Does your hobby charger have a discharge capacity test? Charge on a dumb charger that shuts off at a full-capacity voltage range, then complete a discharge test cycle to verify the actual cell capacity? Discard those old/cheap cells and get some fresh pulls from a laptop pack?
I don't have a Hobby Charger so I can't help you much with that. I think some chargers let you select a discharge rate so if you could select a lower rate, it might help. Or maybe your cells really are 12mAh...
do you know the discharge current you are applying? It seems like you are using a very high one, and those very old cells may have a very high sag under a big load.
try to find out the amperage you are using to discharge, and use some realistic value (1 amp, i.e.)
EDIT: if the batteries are that old, they may be damaged too
First of all, you have a very good hobby charger. I just found a manual for it online. Before I continue, do you have a DMM? If you do, measure the voltage of the Samsung cells. If one is below 3V, be careful. If one is over 4.3V, be careful, too.
Set it to LiPo setting and 3000mAh capacity for the Samsung cells (multiply the value if you charge in parallel). Its a safety function. If the battery is not full after the charger has tried to fill in a certain mAh value, it will stop. You have Samsung 30B, those are rated at 3000mAh, but you can only charge to 4.2V, so you lose about 200mAh. Normally, you should enter a mAh value of 105% the rated capacity because charging is not 100% efficient. But since you cant charge them completely (unless you can set the charger to 4.3V), the math is 2800mAh * 105% = 2940.
After you have charged all the cells, let them rest for about an hour and measure voltage. If the voltage has fallen too much (about 4.1V) those cells are probably not safe to use. Then run a discharge at 3A. If they dont return at least 2000mAh, they are not really good anymore.
As for your Ultrafire cells and those chargers: all crap, dispose them the proper way and stick with the Samsung cells. You could open the chargers and remove all the crap inside and use them as charging cradles.
IF you really (and I strongly advise you not to do so) want to charge and test the Ultrafire batteries, charge them outside in your cheap chargers and then run a discharge test at 1A.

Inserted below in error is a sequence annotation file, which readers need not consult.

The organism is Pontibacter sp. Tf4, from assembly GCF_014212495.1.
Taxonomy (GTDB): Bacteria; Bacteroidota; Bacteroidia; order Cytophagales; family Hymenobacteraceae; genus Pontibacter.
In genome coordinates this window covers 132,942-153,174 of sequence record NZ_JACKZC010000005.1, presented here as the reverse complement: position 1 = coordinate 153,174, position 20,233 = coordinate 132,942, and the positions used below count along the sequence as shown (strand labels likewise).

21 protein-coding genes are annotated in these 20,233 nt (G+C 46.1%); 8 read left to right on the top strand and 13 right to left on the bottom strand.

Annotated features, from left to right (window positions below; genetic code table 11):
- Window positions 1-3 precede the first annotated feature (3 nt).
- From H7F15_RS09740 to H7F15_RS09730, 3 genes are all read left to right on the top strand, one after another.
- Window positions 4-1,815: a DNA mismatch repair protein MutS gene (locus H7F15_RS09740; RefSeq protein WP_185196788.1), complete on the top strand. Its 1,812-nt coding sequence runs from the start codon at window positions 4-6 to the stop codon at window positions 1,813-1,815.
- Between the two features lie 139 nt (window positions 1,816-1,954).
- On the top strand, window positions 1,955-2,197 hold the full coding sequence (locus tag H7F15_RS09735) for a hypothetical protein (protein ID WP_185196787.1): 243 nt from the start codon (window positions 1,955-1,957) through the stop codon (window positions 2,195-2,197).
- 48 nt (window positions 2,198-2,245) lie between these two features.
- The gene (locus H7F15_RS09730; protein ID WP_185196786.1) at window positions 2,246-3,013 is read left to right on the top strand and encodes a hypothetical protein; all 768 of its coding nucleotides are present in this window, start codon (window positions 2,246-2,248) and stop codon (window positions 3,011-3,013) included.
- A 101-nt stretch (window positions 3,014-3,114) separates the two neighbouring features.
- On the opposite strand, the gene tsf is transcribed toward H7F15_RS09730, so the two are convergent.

100% would be 3000mAh. From what I understood, only one of those settings should be available.
Set charging to LiPo at a 1A rate? Let it finish? It should have to finish settings, one after the current has dropped to 100mA (you can remove the cells at this point) and complete stop when the current has dropped to 30mA.
If it took 3 seconds to reach 3V, something definitely was wrong. Maybe you have insanely high resistance in your leads? Some pictures would be nice, also check the voltage while charge and discharge with a DMM. The fact that the charger showed 4.2V and the cell rests at 4.06V implies that either the resistance in the leads is extremely high or that the cells are beyond dead.
As harsh as it may sound, I agree. If they will not hold there voltage under a 1 amp discharge for any length of time, toss them, you are far better off and safer for doing so.
Will the ultrafire’s hold there voltage under a 1 amp discharge?
The cables might be part of the problem. You should have a DMM, a cheap one for ~10$ is fine. How can someone spend that much money on a hobby charger and not have a DMM.
Your wires might also be a problem.. try to run a discharge at 300mA or so, that should work. A DMM would be useful because you could measure the voltage during charge/discharge and see if there is any discrepancy between the voltage displayed by the DMM and the one displayed by the hobby charger.